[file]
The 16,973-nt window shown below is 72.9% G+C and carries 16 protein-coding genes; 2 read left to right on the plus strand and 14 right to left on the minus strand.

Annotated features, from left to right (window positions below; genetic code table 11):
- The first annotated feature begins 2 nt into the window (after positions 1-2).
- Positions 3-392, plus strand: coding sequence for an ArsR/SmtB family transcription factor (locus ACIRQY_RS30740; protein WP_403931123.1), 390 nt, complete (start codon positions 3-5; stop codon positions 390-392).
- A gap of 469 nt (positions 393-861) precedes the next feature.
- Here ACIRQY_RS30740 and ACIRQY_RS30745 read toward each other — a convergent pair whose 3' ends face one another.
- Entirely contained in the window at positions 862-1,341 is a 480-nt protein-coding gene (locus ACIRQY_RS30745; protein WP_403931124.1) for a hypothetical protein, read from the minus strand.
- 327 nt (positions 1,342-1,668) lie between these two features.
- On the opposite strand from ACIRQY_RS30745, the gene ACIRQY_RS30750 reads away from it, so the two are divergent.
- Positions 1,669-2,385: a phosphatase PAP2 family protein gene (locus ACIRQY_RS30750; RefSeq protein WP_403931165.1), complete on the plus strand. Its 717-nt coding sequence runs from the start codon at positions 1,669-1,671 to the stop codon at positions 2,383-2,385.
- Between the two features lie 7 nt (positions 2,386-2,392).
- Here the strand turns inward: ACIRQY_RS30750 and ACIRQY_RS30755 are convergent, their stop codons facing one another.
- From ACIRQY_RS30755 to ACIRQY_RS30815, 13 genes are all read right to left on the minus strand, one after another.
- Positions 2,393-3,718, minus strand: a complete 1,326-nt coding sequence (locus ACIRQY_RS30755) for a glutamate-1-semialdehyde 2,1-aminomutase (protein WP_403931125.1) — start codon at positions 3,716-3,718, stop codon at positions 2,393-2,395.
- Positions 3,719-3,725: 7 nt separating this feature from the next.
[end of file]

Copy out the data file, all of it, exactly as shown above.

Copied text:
The 16,973-nt window shown below is 72.9% G+C and carries 16 protein-coding genes; 2 read left to right on the plus strand and 14 right to left on the minus strand.

Annotated features, from left to right (window positions below; genetic code table 11):
- The first annotated feature begins 2 nt into the window (after positions 1-2).
- Positions 3-392, plus strand: coding sequence for an ArsR/SmtB family transcription factor (locus ACIRQY_RS30740; protein WP_403931123.1), 390 nt, complete (start codon positions 3-5; stop codon positions 390-392).
- A gap of 469 nt (positions 393-861) precedes the next feature.
- Here ACIRQY_RS30740 and ACIRQY_RS30745 read toward each other — a convergent pair whose 3' ends face one another.
- Entirely contained in the window at positions 862-1,341 is a 480-nt protein-coding gene (locus ACIRQY_RS30745; protein WP_403931124.1) for a hypothetical protein, read from the minus strand.
- 327 nt (positions 1,342-1,668) lie between these two features.
- On the opposite strand from ACIRQY_RS30745, the gene ACIRQY_RS30750 reads away from it, so the two are divergent.
- Positions 1,669-2,385: a phosphatase PAP2 family protein gene (locus ACIRQY_RS30750; RefSeq protein WP_403931165.1), complete on the plus strand. Its 717-nt coding sequence runs from the start codon at positions 1,669-1,671 to the stop codon at positions 2,383-2,385.
- Between the two features lie 7 nt (positions 2,386-2,392).
- Here the strand turns inward: ACIRQY_RS30750 and ACIRQY_RS30755 are convergent, their stop codons facing one another.
- From ACIRQY_RS30755 to ACIRQY_RS30815, 13 genes are all read right to left on the minus strand, one after another.
- Positions 2,393-3,718, minus strand: a complete 1,326-nt coding sequence (locus ACIRQY_RS30755) for a glutamate-1-semialdehyde 2,1-aminomutase (protein WP_403931125.1) — start codon at positions 3,716-3,718, stop codon at positions 2,393-2,395.
- Positions 3,719-3,725: 7 nt separating this feature from the next.